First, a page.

What "Be Fruitful and Multiply" Means for Ace and Aro Jews
Pride. Nowadays, this word, and the accompanying pride month, bring to mind rainbows plastered on billboards, parades with music, community, and authenticity, and the (sometimes laughable) pride merchandise by various corporations. Pride holds so much beauty and connection for many, and at its core, aims to fight oppressive systems and offer visibility and empowerment to all queer identities and communities. Dominant American media, however, has undoubtedly narrowed the scope of the month. Many communities, identities, and individuals aren't seen, included, or welcomed into this supposed gathering of inclusion, empowerment, and rebellion—one such group being the aromantic and asexual community.
To get some definitions out of the way: asexuality (ace) is the umbrella term for people who experience little to no sexual attraction, and aromanticism (aro) is the same for romantic attraction. Both are spectrums comprised of individuals with vastly different experiences, intersecting or not. Asexuality and aromantism are wildly misunderstood, with many misconceptions equating the identities to celibacy, or assuming they are as a choice. While visibility and education for these communities have been expanding, they're often forgotten in discussion of queer identity and tend to require more explanation and justification.
There is no doubt that these identities can be immensely isolating, scary, and painful. As we’ve seen in conversations surrounding media, amatonormativity, hookup culture, and more, romance and relationships are seen as a universal priority; it can be so difficult to realize that you can’t envision yourself within these societal standards of attraction or partnership. Especially without having the vocabulary or context to understand these identities, many ace or aro kids grow up feeling isolated from others who are constantly discussing crushes, dates, and attraction. Even with the understanding of these identities, it can still be extremely painful to begin to accept. Given the lack of aro and ace representation, the harmful discourse isolating these communities from the larger LGBTQ+ community, and the incredible uncertainty of what it all means for the future, it can be near impossible to grow into these identities.
The loneliness and isolation that can come with aro and ace identities tend to be amplified within the larger context of Judaism. Jewish texts and spaces tend to be incredibly focused on partnership, marriage, and having kids. The very first commandment of the Torah is “be fruitful and multiply,” and many see the commandment of reproduction to be one of the most important mitzvot. Throughout history, we see this emphasis on reproduction in the Jewish community, especially with the notion of carrying on the religion after all the violence and persecution we've faced. This idea has made its way into the fabric of many Jewish communities, notably Jewish youth groups and overnight camps, where toxic hookup culture and heteronormativity are practically inescapable.
However, I find immense hope in the idea of shifting our perception of “being fruitful and multiplying” and what it can mean for our identities and the future. New Voices writer Nat El-Hai offers a beautiful framework of looking at this concept through queer and Jewish timelines: being fruitful and multiplying not by reproducing, but rather by embodying your true self beyond societal expectations and embracing what that can bring to your community. El-Hai explains that “once you are able to find internal and community support, you can share it with others and the cycle of queer and Jewish fruitful multiplication is ready to begin again.” With this understanding, we see that queerness, asexuality, and aromanticism don't take away our ability to fulfill this mitzvah, and in some ways, they actually open up our world. Queerness offers a framework to transcend society’s strict boundaries and understand the multitudes of diverse opportunities available once we begin doing so. Queerness is radical. Living authentically is radical.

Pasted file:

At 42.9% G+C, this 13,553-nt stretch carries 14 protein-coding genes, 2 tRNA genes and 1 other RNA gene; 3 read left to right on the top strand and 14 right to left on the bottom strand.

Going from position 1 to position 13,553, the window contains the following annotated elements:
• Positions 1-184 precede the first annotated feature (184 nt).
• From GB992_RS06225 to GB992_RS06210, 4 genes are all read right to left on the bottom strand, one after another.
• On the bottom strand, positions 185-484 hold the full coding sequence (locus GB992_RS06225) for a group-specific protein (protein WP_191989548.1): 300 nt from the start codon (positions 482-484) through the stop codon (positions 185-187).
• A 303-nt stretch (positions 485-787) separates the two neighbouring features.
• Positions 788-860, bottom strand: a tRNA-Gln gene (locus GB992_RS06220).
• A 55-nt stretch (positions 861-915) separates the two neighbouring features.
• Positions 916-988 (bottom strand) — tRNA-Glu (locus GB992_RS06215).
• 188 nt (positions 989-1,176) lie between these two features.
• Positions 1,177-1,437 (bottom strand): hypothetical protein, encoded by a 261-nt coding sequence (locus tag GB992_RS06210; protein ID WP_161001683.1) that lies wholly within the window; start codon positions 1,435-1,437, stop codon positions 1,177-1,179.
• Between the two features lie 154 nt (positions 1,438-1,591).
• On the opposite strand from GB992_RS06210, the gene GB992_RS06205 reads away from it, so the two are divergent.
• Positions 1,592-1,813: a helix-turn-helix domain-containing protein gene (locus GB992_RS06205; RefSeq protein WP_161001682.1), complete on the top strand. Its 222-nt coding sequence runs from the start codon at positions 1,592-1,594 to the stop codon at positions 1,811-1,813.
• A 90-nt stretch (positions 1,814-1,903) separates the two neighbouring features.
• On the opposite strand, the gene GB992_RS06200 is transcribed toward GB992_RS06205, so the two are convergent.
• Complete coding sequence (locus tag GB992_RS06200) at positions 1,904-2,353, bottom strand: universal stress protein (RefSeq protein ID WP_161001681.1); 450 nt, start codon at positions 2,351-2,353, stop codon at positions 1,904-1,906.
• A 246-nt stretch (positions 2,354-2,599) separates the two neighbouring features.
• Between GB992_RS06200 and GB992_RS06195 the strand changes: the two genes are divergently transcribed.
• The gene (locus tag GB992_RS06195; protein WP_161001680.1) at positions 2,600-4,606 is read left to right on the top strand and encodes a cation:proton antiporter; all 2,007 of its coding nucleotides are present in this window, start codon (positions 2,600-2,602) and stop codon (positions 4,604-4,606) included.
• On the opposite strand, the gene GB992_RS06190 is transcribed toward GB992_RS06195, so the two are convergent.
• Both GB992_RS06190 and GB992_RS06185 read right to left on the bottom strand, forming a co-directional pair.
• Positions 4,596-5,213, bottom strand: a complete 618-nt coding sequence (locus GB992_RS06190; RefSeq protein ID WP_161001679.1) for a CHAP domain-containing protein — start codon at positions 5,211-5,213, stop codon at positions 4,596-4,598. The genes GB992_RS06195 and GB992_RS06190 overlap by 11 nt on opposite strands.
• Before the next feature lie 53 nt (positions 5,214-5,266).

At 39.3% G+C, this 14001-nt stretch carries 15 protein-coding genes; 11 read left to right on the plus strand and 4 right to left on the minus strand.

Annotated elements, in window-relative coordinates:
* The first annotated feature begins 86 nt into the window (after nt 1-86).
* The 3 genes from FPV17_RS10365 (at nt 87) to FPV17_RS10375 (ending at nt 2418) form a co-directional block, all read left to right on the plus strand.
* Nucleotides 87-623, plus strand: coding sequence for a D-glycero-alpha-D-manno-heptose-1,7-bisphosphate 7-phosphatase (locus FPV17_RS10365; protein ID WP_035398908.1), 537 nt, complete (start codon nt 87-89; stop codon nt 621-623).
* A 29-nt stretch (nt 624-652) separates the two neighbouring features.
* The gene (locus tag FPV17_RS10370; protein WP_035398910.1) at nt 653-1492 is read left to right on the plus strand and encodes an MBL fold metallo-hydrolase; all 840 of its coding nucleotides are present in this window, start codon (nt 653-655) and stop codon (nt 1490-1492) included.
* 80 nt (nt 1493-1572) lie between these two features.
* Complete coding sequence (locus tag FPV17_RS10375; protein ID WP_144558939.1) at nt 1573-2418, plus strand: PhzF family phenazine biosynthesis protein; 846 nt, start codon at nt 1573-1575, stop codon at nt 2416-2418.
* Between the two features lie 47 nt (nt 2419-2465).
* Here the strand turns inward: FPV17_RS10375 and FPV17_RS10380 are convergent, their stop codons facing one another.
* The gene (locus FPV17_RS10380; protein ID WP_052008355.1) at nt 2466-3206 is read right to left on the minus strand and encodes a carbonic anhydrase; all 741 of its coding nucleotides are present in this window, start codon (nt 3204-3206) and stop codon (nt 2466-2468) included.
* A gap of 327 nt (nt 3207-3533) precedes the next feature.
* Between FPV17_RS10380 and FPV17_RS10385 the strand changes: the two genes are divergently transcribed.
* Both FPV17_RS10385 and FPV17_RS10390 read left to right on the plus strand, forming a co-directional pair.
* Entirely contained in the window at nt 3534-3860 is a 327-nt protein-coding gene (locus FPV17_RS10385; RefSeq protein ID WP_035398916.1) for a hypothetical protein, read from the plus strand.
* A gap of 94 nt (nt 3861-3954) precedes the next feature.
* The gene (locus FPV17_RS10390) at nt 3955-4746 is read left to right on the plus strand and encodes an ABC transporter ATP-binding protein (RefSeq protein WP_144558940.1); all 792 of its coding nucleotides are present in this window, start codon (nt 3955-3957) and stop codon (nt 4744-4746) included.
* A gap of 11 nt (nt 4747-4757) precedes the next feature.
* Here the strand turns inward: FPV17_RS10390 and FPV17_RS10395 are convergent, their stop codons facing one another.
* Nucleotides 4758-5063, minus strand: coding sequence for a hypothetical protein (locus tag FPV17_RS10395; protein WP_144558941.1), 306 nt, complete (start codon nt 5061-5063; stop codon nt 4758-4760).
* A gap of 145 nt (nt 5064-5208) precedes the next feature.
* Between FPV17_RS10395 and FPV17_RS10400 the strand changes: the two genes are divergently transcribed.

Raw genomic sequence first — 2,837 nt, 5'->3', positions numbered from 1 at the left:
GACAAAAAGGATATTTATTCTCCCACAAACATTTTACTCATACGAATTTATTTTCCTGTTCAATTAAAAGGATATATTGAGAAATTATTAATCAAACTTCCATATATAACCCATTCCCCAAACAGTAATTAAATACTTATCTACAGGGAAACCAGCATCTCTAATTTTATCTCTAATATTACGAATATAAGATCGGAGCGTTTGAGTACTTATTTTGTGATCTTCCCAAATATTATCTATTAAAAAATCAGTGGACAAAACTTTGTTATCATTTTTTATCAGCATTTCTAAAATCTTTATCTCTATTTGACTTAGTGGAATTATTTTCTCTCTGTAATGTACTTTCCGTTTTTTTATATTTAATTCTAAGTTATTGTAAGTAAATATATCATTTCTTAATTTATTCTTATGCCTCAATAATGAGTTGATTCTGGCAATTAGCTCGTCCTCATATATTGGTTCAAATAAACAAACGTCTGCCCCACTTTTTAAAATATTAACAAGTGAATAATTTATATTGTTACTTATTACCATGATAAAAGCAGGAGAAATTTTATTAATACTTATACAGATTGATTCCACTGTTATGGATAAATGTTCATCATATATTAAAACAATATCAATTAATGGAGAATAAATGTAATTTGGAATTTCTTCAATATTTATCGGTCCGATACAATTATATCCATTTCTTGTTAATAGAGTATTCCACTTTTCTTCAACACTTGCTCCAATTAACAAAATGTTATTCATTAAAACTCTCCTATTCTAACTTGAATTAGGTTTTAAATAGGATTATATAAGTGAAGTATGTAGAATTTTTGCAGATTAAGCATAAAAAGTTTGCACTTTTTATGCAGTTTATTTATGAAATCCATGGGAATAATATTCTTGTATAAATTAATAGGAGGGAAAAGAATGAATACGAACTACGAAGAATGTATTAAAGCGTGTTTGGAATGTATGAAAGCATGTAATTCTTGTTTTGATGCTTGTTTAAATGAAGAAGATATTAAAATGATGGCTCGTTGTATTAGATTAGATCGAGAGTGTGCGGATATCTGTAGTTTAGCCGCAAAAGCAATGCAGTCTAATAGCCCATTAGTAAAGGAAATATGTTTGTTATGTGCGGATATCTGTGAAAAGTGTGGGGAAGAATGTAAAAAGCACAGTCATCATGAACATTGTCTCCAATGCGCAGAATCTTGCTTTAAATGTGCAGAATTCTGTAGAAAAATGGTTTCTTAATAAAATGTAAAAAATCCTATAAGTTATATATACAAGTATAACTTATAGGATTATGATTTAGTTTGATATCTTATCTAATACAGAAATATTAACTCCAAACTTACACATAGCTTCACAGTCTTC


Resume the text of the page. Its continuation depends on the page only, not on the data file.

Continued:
We can use aro and ace identities as starting points for growth. For embracing life beyond the typical milestones and timelines that are pushed onto us. For deeply connecting with friends and family; for coming to understand what love truly is, beyond cheesy Hallmark movies or Valentine’s Day Instagram stories. Queerness and pride were never just about parades and relationships. They are an act of resistance, an offering of community, and a release from the narrow boxes we’re expected to fit ourselves within.
And to any young aro or ace kids, to anyone just finding or resonating with these identities: I can’t promise you that it’s never going to not feel absolutely terrifying. The overwhelming feeling of otherness. The shattering desire to be normal—to experience crushes and relationships and love. But I need you to know––need us to know––to know that it’s going to be ok. One day, we’re going to have it all figured out. We’re going to receive unconditional love and support from our family and friends, from the queer community. We’re going to be able to share our identity as a strength, and as a beautiful facet of ourselves. We’re going to form meaningful connections outside of typical romantic relationships but will still experience all the love and light we deserve. These identities are a source of beauty, strength, and wonder. I love you.
This piece was written as part of JWA’s Rising Voices Fellowship.